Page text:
China and its obsession with lithium: the struggle of the Asian giant to ensure the supply of “white gold”

FILE PHOTO: Brine pools used to extract lithium are seen next to a mining camp in Salar del Rincon, in Salta, Argentina August 12, 2021. Picture taken August 12, 2021. REUTERS/Agustin Marcarian

China wants to control global lithium production. This for the Asian giant goes far beyond the economic (although its officials say otherwise), since by controlling the mineral reserves its political power and hegemony would be much greater.. And it is that the value of the metal has skyrocketed in the last year, the price in the Chinese market reached 315,000 dollars per ton for the first time.

Recently, Argentine President Alberto Fernández signed his country up for the Belt and Road Initiative during his trip to Beijing. The Argentine president’s announcement generated discomfort in Washington and other Western countries, which promised to cut off all dependence on lithium produced by the Asian giant.

The South American country is located in the South American Lithium Triangle (along with Chila and Bolivia), which contains more than half of the world’s reserves. China, which is the largest buyer and investor in the metal’s mines, needs to control or have influence in the parts of the world where it is mined.

With climate change and the need to transition from fossil fuels to renewable energy, the silvery-white alkali metal is referred to as “the new oil” or “white gold”a essential material used in electric vehicle batteries, reported The South China Morning Post

Beijing assures that the search for lithium outside its country is not based on geopolitical interests but on market demands, the Chinese newspaper reported.

Lithium ion battery.  (photo: The Mail)
Lithium ion battery. (photo: The Mail)

Estimates from the International Energy Agency project that global demand for lithium will increase by more than 4,000% by 2040.

These trends indicate that the control of the lithium industry could generate great benefits in the future, which is likely to increase the geopolitical dispute between the great powers.“, said to The South China Morning Post Ryan Berg, a fellow at the Washington-based Center for Strategic and International Studies.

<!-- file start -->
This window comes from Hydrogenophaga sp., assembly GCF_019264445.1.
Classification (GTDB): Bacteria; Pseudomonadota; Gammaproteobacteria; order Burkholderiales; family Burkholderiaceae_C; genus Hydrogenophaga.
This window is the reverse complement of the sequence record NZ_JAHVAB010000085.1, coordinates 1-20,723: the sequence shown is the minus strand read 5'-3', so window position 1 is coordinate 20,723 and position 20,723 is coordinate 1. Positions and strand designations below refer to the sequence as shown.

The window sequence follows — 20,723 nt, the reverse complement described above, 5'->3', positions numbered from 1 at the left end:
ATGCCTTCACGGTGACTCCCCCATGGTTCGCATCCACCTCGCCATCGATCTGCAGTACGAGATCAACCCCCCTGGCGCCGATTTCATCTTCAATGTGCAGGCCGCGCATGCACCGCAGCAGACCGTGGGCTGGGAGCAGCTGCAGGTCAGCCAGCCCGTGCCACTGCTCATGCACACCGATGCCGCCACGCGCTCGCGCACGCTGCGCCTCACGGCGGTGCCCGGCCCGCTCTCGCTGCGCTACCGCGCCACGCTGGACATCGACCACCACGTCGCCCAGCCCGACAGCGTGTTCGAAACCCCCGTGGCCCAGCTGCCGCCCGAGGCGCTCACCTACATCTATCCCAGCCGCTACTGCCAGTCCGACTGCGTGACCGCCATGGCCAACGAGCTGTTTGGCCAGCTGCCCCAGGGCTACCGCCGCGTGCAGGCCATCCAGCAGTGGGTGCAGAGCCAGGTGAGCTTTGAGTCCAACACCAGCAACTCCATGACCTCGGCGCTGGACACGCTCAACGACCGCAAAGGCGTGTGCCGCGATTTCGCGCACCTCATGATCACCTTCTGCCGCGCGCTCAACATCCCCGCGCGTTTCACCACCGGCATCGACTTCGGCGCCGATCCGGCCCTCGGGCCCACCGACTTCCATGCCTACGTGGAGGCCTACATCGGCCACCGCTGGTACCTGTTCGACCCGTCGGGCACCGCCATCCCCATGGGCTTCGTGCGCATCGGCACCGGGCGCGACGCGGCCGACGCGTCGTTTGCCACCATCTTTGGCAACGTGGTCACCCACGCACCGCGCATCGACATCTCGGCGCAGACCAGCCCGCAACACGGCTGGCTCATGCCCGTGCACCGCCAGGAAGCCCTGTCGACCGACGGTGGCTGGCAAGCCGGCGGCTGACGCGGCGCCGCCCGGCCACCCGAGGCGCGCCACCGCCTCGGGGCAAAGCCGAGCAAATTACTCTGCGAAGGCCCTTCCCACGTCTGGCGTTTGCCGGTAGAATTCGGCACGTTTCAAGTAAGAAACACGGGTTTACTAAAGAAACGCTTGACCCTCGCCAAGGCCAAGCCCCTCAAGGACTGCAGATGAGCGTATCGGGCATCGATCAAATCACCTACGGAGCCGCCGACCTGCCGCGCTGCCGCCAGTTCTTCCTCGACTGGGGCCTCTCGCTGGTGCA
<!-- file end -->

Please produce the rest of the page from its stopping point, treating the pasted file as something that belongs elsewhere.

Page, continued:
“Capacity revolves around key sources like Chile and China, meaning simmering trade tensions between China and the US are coming into play,” Panjiva Research wrote in a Feb. 9 note.

Both Washington and Beijing have lithium at the center of their interests, they know how essential control of the mineral is for their economies. For this reason, Joe Biden ordered a supply chain review arguing that China’s dominance “presents a critical vulnerability to the future of the US domestic auto industry.”

“The high-capacity battery market is arguably one of the most critical to our nation’s interests,” says a White House report.

China, in particular, has created a distorted supply chain landscape through government or non-market intervention by state-controlled companies.both nationally and in developing economies,” the report adds.

File aerial image of the brine pools at SQM's lithium mine in the Atacama desert, Chile.  January 10, 2013. REUTERS/Ivan Alvarado
File aerial image of the brine pools at SQM’s lithium mine in the Atacama desert, Chile. January 10, 2013. REUTERS/Ivan Alvarado (Ivan Alvarado/)

A Chinese government researcher and adviser, who spoke on condition of anonymity to The South China Morning Post said competition for resources like lithium should take place between multinational companies rather than governments.

I do not like to exaggerate it to the level of national strategic competition“, said. “Although it is inevitable that competition in the market may encounter some political obstacles, in the long run, the supply of energy resources is more of a business and [se basa en] the behavior of the market”, he added.

Given the demand for batteries in China, driven by the automotive industry, companies in the Asian giant need to have a permanent and reliable supply of lithium. And for Beijing, Latin America is the place of interest, since there are the largest reserves of the mineral.

Lithium is a strategic resource; it certainly has something to do with the relationship between two countries”, Xu Shicheng, a researcher in Latin American studies at the Chinese Academy of Social Sciences, told the Chinese newspaper.

Keep reading:

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